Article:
A jumper offset in a plumbing system uses a combination of fittings to go around an obstacle, such as a cylindrical tank. If your planning on writing a plumbing exam, rest assured that a jumper offset will be on the exam.
Using simple math and various constants, it’s possible to find the required center-to-center lengths for each pipe in the offset, which are outlined below.
To find the missing values in a jumper offset you will need to remember the constants for right angle triangles used in a 45 degree offset; which are:
- To find the hypotenuse (the long side) multiple a short
side by 1.414
- To find a short side when the hypotenuse is known, multiply it by 0.707
Jumper offset using 45-90-45 fittings
Use the image above to sketch out the jumper offset using the variables on the right. After a couple practice runs, try changing the numbers.
R – 4″
A = 3″
E = 2″
C – 20″
Step 1 – The first thing you need to find is the side of the secondary square (G). So add (R) + (A) = (G)
4 + 3 = 7″ This number is known as the secondary square (G).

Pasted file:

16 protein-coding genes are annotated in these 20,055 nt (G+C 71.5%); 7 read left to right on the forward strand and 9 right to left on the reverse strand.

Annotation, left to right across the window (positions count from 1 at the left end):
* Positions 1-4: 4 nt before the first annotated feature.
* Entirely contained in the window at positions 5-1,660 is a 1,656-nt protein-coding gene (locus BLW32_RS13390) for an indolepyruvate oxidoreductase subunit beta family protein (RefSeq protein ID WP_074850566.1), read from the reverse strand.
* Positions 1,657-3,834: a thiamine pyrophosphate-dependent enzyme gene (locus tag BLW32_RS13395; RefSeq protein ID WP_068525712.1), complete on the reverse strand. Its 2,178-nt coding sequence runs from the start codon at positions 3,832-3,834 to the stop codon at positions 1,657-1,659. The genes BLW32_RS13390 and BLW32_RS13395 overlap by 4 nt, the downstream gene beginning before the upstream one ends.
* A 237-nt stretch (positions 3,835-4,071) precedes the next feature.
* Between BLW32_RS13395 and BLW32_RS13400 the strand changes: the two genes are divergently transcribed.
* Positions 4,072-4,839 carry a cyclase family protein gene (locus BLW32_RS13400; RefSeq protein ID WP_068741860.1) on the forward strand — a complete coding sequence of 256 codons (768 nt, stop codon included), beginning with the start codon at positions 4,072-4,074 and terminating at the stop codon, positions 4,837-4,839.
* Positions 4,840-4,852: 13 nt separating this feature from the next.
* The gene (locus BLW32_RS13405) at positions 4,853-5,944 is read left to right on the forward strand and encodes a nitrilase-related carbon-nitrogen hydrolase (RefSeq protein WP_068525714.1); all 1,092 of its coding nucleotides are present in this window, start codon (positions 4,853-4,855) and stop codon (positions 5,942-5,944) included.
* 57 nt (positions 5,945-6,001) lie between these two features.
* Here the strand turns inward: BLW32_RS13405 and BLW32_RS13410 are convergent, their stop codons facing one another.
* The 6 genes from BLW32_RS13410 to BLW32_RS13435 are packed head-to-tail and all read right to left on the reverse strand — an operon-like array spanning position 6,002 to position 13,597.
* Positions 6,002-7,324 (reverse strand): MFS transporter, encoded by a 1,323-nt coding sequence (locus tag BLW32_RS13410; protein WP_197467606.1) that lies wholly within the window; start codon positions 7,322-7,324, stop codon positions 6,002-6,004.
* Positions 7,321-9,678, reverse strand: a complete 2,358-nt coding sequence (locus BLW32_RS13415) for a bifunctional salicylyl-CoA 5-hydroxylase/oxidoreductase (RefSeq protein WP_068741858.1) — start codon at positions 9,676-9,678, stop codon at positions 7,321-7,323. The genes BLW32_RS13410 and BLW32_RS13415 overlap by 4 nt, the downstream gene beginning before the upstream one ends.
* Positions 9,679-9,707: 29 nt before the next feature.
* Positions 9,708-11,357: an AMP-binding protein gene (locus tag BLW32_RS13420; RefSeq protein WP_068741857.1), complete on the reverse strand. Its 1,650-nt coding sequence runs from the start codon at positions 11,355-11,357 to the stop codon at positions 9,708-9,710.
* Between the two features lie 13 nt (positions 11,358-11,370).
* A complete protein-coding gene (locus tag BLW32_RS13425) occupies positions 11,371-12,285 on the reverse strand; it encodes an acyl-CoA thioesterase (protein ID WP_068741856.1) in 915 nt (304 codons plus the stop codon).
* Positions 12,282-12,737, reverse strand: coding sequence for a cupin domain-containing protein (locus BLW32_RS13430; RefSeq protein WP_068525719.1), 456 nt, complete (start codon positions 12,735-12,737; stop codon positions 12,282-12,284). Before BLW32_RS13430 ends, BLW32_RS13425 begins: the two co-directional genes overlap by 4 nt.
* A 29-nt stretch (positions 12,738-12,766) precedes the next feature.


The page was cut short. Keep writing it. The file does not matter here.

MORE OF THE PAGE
Step 2 – Multiplying the secondary square by 2 will give you the length of pipe (B), and the length of pipe (F) to the centerline of the tank.
(G) x 2 = (B) so to find the end to end length of pipe (B) which ends on the center line it would be 7″ x 2 = 14″.
Step 3 – To find the length of pipe (F) will require two steps, first you have to multiply dimension (E) by 1.414 to find the length of pipe (F) below the centerline of the tank, then add that number to result you got in step two above.
2″ x 1.414 = 2.828 then 2.828″ + 14″ = 16.828″ or roughly 16 7/8″
Step 4 – To find (H) also known as the offset, multiply the diagonal (B) by the constant 0.707
(H) = 14 x 0.707 = 9.898″
Step 5 – Find dimension (J) by adding the offset (H) with (E)
(H) +(E) = (J) / 9.898 + 2 = 11.898″
Step 6 – Finding the length of pipe (D) is simple subtraction.
(C) – (j) = (D)
20 – 11.898 = 8.102″